The new single by Lana Del Rey dropped about a week ago.
Following the seeming aeons between Born to Die (2012) and Ultraviolence (2014), the announcement that another full-length album is soon to materialize was a bit shocking – to have proof that this is more than talk is even more shocking. Uploaded to YouTube, fans are getting a peek at the next step in Del Rey’s career.
The video has a small visual prologue and epilogue in colour and black and white, filmed on what looks like an old VHS camcorder. The style of this kind of filmmaking works to remind the viewer of both Harmony Korine and the recent experiments of Jean-Luc Godard.
Music videos are the last haven for surrealism and avant-garde filmmakers – most people will be willing to put up with the ‘weird’ for about four minutes, so long as the song is good. Del Rey has always been good for a decent music video riffing off of the post-modernist or DIY aesthetic, and the visual aspect of this sniffs of both. Ending with an old TV static that brings to mind the opening of David Lynch’s Fire Walk with Me, the static is replaced with another static image – the lyrics on the screen.
The lyrics seem less developed when mixed with Del Rey’s honey-whisky voice than they did on Ultraviolence, coming across as awkward and slightly rushed. This is balanced by the harmonies, which seem so heavily layered that they are capable of taking the listener into a trance state when listening with headphones. Del Rey has a way of singing about the terribly depressing in a way which is fantastic, and the harmonies and husky sex appeal – rather than the lyrics – keep the song moving.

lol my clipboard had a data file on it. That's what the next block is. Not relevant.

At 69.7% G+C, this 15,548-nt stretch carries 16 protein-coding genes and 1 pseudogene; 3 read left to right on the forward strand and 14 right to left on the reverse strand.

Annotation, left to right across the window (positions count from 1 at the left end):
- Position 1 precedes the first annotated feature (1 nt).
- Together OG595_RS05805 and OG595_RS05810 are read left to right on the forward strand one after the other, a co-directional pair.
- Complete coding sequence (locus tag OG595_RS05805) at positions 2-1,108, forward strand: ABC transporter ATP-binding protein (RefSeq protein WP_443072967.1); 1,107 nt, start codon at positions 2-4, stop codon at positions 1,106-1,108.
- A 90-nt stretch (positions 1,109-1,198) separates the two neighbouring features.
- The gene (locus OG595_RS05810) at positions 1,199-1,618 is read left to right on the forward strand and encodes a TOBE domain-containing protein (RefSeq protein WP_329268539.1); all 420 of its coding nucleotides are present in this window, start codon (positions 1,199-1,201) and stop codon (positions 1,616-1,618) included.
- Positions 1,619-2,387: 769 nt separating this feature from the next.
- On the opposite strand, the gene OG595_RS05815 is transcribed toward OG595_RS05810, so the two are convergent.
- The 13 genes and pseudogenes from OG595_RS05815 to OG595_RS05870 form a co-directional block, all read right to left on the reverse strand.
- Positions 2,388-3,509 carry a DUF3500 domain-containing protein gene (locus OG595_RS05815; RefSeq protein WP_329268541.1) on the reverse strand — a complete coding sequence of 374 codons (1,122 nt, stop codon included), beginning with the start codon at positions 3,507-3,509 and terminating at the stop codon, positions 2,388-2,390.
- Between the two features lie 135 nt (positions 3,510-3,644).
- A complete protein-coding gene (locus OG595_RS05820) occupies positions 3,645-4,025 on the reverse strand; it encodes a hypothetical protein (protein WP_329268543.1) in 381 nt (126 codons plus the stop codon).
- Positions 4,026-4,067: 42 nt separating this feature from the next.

Out on her Honeymoon with Mr. Born-to-Lose, the mix of sex and violence – ‘there are roses in between my thighs and fire that surrounds you,’ she sings in one of the better lines of the song – that follows the two of them keeps Del Rey returning to a teenager’s sense of romanticism.
After a few listens, I began to wonder if success might have limited Del Rey’s arsenal of lyrical tropes, as it seems that she keeps going back to the same two or three subjects. One of the reasons that Ultraviolence was such a welcome record was that she had expanded in sound – trading 50s nostalgia for the 1960s and 70s, and showing a desire for a new sound.
It seems that not having had more time to produce another album has forced Del Rey into a corner. The song seems to linger at a midpoint between Del Rey’s first two LPs.
Lana Del Rey is a mystery to me, and that is perhaps one of the reasons why I like her. The image which made her popular was an appeal to hipsters and the indie scene, despite the fact that her style and public persona are constructed by her label.
How much do we know about Lana Del Rey, really? She exists in the public consciousness primarily as the vessel for her music, as an aesthetic rather than a person. Until I’d seen pictures of it, I didn’t know that she could even smile.
‘Honeymoon’ is a single which feels like a bunch of different pieces cobbled together in one. It will hold the attention of Del Rey’s fans, but suffers from a lack of structure and form.